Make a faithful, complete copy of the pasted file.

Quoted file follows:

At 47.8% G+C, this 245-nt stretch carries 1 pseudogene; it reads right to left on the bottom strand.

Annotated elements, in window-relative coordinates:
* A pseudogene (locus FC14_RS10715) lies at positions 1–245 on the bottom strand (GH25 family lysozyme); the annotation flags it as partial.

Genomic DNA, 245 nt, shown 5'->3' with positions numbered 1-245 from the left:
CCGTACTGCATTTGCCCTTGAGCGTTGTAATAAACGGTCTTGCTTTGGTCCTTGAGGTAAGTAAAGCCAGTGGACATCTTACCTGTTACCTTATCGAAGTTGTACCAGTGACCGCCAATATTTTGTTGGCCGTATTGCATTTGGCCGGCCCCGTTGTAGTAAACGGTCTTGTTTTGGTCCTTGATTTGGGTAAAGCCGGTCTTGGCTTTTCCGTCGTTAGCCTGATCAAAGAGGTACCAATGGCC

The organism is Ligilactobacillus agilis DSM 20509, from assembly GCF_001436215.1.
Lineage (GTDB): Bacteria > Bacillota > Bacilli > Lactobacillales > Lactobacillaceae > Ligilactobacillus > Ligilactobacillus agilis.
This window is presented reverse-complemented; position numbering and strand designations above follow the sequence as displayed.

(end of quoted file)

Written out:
At 47.8% G+C, this 245-nt stretch carries 1 pseudogene; it reads right to left on the bottom strand.

Annotated elements, in window-relative coordinates:
* A pseudogene (locus FC14_RS10715) lies at positions 1–245 on the bottom strand (GH25 family lysozyme); the annotation flags it as partial.

Genomic DNA, 245 nt, shown 5'->3' with positions numbered 1-245 from the left:
CCGTACTGCATTTGCCCTTGAGCGTTGTAATAAACGGTCTTGCTTTGGTCCTTGAGGTAAGTAAAGCCAGTGGACATCTTACCTGTTACCTTATCGAAGTTGTACCAGTGACCGCCAATATTTTGTTGGCCGTATTGCATTTGGCCGGCCCCGTTGTAGTAAACGGTCTTGTTTTGGTCCTTGATTTGGGTAAAGCCGGTCTTGGCTTTTCCGTCGTTAGCCTGATCAAAGAGGTACCAATGGCC

The organism is Ligilactobacillus agilis DSM 20509, from assembly GCF_001436215.1.
Lineage (GTDB): Bacteria > Bacillota > Bacilli > Lactobacillales > Lactobacillaceae > Ligilactobacillus > Ligilactobacillus agilis.
This window is presented reverse-complemented; position numbering and strand designations above follow the sequence as displayed.